Well, amateur psychologists would have a field day, wouldn’t they?
Noted Twitter rabble rouser, JK Rowling, also known for writing the Harry Potter novels, has realised a sixth Cormoran Strike novel The Ink Black Heart under her gender swap pseudonym Robert Galbraith, because it’s okay for her to cosplay a male army veteran. She’s making the rules around here and will set her flying Twitter monkeys on anyone who disagrees.
Anyway, JK Rowling/Robert Galbraith’s latest murder mystery focuses on the murder of Edie Ledwell, the co-creator of a popular internet cartoon who has been subject to doxxing by a fandom turned toxic after the cartoon sold rights to Netflix with a film in development. At the heart of the fandom is an anonymous user, Anomie, who openly admits to the murder within the game, but cannot be identified in the outside world. To complicate matters further, Anomie appears to be working with a misogynistic white-supremacist terrorist organisation, The Halvening, with the stated public aim of bringing down prominent left-wing women, and they now have Strike’s partner Robin Ellacot in their sights.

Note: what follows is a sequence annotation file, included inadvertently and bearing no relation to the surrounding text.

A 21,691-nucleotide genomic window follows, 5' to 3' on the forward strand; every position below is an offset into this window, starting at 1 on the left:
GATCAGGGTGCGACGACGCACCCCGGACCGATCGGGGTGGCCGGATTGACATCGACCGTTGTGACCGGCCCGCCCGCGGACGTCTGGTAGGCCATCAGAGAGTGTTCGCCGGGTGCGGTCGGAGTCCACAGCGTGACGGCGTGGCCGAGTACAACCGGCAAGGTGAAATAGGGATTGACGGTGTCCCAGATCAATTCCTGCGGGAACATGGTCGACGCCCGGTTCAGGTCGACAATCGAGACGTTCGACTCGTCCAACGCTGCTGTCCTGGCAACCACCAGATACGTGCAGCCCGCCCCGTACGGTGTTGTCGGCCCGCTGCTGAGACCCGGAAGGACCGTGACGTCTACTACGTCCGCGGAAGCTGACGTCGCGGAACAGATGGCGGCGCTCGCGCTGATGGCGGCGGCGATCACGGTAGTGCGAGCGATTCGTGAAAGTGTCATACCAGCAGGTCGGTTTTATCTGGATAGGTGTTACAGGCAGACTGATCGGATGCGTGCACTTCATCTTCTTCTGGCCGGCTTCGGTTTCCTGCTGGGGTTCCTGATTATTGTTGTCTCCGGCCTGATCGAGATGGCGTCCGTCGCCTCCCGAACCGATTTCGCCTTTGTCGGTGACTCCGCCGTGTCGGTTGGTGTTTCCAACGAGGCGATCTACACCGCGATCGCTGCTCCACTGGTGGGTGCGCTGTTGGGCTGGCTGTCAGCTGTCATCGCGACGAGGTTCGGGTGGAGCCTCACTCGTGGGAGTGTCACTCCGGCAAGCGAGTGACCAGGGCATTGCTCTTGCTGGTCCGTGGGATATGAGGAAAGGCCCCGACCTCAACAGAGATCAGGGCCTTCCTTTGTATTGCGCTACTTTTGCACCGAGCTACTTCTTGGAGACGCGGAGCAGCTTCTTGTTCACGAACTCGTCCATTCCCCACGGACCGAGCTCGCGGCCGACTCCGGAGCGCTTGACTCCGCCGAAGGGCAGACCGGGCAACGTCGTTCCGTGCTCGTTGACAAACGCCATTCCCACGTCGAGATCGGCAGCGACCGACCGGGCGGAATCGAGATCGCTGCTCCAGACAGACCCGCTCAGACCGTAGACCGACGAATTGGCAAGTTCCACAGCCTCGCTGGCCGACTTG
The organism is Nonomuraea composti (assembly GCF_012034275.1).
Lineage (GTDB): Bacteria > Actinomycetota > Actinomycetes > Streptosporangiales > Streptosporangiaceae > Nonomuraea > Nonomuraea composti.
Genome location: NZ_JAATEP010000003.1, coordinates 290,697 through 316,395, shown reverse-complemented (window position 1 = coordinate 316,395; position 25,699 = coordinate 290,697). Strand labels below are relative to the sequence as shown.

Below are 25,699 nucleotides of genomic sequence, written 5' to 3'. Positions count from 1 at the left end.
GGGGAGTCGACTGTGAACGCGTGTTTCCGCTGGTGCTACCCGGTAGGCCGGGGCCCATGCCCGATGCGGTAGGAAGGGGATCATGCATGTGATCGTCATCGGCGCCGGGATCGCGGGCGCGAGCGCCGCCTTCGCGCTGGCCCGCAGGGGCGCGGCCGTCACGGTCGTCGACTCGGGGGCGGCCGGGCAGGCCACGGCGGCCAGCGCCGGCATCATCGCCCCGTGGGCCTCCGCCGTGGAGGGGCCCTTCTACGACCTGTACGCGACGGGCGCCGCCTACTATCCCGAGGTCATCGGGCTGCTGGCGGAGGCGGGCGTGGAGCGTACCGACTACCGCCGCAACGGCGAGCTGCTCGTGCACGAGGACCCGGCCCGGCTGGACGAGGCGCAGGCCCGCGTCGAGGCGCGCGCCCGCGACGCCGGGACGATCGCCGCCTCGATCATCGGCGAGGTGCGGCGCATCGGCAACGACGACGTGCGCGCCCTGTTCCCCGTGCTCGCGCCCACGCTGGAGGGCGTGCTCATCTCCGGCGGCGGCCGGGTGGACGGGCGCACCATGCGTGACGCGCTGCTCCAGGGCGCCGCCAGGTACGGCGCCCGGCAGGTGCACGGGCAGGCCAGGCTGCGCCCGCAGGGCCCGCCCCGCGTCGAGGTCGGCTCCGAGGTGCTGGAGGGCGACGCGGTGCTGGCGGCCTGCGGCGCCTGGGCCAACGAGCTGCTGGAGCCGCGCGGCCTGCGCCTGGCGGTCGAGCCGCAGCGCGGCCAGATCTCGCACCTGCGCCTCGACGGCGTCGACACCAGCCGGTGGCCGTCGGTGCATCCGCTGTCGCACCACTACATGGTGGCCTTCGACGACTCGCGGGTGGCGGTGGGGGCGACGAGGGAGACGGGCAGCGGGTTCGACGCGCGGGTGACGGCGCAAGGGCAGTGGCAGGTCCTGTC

My views on the views of JK Rowling aside, the Strike books are generally entertaining reads, engaging murder mysteries with an engaging cast of characters, but they all suffer the same fundamental problem – a lack of red pen action from the editor. This is the longest novel in the series to date, and it was filled with subplots and incidents which I felt detracted from the main novel. I’m conscious that Strike’s sister Prudence, Isla’s pregnancy, Strike’s diet and, who knows, even Robin’s new pot plant, might be setting up plot lines for future novels but a lot of this felt like filler in an already long novel.